If today is your birthday, congratulations on sharing your big day with these notable names.  Birthday wishes to everyone celebrating a big day today.  Come back tomorrow for more celebrity birthdays.

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Posted on March 14, 2017, in Celebrity Birthdays and tagged , , , , , , , , , , , . Bookmark the permalink. 6 Comments.

  1. Someone is going to be really disappointed when they try to comment on Michael Caine’s birthday. And no, he was never A-list.

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  2. That picture is quite a find! Who knew Michael Caine and Quincy Jones not only shared a birthday but that they had a star-studded 80th celebration together? Not I. Very cool.

    I have always liked Michael Caine. Not quite sure when I first became aware of him. I think the first movie I saw him in would have been Deathtrap with Christopher Reeve. It was on HBO a lot when I was a kid and it had Superman in it. As it turns out, I just saw a good chunk of Deathtrap on cable very recently and it still holds up. Since then, I have seen Caine in I don’t know how many movies and he is always good. Even in Jaws: the Revenge.

    I came up when Thriller was a big deal. I first heard of Quincy Jones in relation to that album and We Are the World. There was a funny recurring gag on Arrested Development in which a character was obsessed with Jones.

    I was sort of aware of Billy Crystal from his Soap days, but I became a fan when he was on SNL. Moviewise, When Harry Met Sally was his best vehicle. I actually saw a couple of his directorial efforts including Memories of Me. Anyone else see that one in theaters? I didn’t think so. 50 years from now, he will probably be best remembered from Monsters Inc.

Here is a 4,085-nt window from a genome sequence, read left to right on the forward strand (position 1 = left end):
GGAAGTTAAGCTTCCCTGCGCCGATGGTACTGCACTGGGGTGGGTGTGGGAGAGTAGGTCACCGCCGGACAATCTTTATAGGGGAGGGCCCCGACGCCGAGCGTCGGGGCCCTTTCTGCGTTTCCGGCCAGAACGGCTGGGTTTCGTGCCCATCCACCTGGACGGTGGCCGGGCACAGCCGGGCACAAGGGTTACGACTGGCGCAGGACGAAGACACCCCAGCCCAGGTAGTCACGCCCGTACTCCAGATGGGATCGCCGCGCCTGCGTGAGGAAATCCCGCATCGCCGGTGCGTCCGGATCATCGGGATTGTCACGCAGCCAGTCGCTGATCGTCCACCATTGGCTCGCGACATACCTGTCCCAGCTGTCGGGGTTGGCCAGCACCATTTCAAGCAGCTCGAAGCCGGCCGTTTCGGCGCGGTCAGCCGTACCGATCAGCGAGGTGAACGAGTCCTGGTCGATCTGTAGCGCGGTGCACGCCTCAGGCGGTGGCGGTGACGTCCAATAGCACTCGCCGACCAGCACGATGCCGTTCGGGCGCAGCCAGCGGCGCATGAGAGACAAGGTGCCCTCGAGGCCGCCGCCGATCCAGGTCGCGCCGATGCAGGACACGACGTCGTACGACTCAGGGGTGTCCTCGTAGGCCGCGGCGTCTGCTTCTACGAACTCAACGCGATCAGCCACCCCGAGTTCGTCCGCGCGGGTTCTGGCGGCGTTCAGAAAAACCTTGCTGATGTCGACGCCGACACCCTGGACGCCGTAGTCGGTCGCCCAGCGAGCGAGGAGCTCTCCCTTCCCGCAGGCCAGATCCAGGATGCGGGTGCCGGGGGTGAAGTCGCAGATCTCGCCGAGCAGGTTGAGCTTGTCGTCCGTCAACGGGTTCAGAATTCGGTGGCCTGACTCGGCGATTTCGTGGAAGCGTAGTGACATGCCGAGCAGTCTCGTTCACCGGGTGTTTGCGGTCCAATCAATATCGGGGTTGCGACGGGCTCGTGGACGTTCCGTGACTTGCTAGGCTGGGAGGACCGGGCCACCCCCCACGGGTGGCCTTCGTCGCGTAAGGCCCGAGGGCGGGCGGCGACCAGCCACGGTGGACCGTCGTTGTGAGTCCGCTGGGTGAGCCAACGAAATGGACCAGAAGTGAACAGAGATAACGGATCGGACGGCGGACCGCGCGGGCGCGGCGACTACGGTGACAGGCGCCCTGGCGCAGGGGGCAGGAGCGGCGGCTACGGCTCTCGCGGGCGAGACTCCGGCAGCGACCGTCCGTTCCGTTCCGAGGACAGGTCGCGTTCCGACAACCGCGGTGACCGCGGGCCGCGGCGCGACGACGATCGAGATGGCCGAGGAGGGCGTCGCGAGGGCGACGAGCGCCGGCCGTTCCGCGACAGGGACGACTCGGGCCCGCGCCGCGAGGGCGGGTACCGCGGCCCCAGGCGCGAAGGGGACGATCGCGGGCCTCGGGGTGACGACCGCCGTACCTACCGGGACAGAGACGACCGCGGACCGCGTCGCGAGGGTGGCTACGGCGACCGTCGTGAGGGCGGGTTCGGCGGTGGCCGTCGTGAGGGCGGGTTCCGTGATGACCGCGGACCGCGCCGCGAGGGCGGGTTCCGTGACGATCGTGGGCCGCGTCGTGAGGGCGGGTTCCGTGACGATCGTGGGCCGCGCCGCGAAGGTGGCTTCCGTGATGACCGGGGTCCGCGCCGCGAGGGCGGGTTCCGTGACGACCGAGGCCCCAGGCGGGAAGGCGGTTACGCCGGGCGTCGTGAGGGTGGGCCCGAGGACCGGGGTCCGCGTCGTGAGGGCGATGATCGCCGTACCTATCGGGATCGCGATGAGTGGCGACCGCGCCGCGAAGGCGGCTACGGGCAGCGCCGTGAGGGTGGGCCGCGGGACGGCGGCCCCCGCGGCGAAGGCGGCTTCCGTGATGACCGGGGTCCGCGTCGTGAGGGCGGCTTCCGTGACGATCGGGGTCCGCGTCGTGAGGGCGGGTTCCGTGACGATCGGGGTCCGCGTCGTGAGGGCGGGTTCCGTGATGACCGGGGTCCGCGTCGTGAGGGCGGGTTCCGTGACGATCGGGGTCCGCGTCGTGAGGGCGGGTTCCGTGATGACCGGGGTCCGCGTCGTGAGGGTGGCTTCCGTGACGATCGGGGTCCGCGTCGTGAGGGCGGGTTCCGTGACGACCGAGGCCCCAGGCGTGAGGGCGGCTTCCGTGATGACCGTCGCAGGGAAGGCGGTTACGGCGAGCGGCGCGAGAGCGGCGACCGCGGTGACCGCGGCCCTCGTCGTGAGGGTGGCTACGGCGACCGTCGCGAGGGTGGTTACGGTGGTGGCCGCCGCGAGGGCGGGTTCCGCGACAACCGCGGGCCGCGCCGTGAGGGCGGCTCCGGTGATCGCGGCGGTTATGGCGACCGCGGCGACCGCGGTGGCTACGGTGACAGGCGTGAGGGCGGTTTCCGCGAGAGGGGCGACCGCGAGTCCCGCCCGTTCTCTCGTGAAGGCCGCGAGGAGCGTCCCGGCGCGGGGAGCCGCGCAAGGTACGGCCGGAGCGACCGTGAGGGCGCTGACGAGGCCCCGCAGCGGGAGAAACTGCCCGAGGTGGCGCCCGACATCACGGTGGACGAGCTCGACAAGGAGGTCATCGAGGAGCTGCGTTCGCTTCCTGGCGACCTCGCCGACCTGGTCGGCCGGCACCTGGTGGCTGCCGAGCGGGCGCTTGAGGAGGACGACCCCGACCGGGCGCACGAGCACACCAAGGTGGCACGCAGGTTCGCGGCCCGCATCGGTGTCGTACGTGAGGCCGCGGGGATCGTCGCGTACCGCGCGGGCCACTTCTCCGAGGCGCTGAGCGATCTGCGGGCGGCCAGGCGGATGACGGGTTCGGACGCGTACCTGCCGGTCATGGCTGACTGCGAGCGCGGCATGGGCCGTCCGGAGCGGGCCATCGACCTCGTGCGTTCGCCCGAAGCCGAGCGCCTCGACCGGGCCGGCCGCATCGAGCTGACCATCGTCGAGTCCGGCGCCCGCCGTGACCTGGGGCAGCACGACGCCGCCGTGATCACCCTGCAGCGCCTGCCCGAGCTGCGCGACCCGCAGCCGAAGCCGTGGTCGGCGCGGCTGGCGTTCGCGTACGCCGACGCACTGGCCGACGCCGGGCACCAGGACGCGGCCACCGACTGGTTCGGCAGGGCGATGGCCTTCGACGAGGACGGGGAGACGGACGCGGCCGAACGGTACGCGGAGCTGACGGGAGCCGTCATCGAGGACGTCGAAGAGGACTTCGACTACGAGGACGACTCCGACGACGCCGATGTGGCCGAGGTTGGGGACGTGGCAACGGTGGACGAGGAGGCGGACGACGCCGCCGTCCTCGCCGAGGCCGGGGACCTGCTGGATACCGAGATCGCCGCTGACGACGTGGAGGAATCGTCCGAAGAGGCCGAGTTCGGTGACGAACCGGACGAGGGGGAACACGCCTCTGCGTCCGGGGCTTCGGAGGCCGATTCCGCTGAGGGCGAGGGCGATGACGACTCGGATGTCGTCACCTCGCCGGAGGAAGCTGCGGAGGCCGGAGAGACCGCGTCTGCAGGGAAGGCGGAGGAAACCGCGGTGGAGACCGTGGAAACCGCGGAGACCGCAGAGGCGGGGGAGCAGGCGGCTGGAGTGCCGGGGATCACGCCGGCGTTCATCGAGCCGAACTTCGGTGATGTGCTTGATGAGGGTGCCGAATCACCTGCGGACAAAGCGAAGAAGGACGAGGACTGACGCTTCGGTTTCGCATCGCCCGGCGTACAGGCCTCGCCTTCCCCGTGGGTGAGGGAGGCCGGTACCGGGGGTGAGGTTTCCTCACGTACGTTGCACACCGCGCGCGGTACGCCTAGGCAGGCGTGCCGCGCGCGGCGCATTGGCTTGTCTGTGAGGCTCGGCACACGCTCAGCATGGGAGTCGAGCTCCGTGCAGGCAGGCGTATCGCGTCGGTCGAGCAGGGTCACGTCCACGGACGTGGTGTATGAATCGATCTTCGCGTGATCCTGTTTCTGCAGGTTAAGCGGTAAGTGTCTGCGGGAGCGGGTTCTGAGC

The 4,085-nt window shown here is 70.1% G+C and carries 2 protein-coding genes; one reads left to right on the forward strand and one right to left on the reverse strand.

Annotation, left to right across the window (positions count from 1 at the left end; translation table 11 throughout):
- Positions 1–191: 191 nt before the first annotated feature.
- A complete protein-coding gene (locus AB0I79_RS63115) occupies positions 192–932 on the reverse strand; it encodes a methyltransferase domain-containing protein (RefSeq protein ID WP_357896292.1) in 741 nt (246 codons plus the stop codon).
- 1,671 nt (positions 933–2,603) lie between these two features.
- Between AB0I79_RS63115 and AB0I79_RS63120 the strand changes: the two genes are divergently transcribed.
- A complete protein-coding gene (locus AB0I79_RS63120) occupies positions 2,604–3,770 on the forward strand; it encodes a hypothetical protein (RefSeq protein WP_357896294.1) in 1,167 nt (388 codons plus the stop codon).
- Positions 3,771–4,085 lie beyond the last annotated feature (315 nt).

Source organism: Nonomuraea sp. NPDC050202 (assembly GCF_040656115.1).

Kevin Williamson is one lucky son of a gun, doncha think? Really, his entire career is based on one decent script which just happened to be helmed by one of the best horror directors in the business with a cast of attractive up and comers. Credit where it’s due, Williamson did find a clever way to reinvent the slasher genre, but dang! He sure did get a lot of mileage out of Scream.

    Rick Dees! HA!

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  3. Michael Caine, I’ve liked so many of his roles (the original “Get carter” and “Dirty Rotten Scoundrels” worked particularly well for me) and I thought he was a great Alfred in the Nolan Batman films.
    Quincey Jones, after awhile I came to expect his name attached to many projects, be it music, film, or TV. Like Michael Caine, he’s had a really busy career.
    Billy Crystal, I first recall him from HBO Comic Relief series and “Running Scared” (which I’ve always been fond of). I think “Throw Momma from the Train” is a good watch too, while “When Harry Met Sally…” and “City Slickers” have some fine moments to me as well.
    Kevin Williamson, well, there’s “Scream” and “Dawson’s Creek”, but I don’t really know about films like “Teaching Mrs. Tingle” or “Curses”, as I couldn’t really get into those two.
    Chris Klein, I haven’t thought about him in quite some time, seemed like after that disterous “Rollerball” remake his presence became pretty quiet. I’m not sure if it was ever in the cards for him to be a star though.
    Wolfgang Petersen, I remember “Enemy mine” being on HBO a lot when I was a kid, and I had a friend who was a fan of “Das Boot” (although I’ve only seen bits of it). “The Neverending Story” was a big thing when I was a kid, but I never watched it outside of school. I’d say my favorite film of his is 1991’s “Shattered”, which is mentioned on Tom Berenger’s page on here.

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  4. Albert Einstein, he was the featured subject on Trivia today; I never knew his brain was stolen by the person who did his autopsy. Well, doesn’t that just sound typical.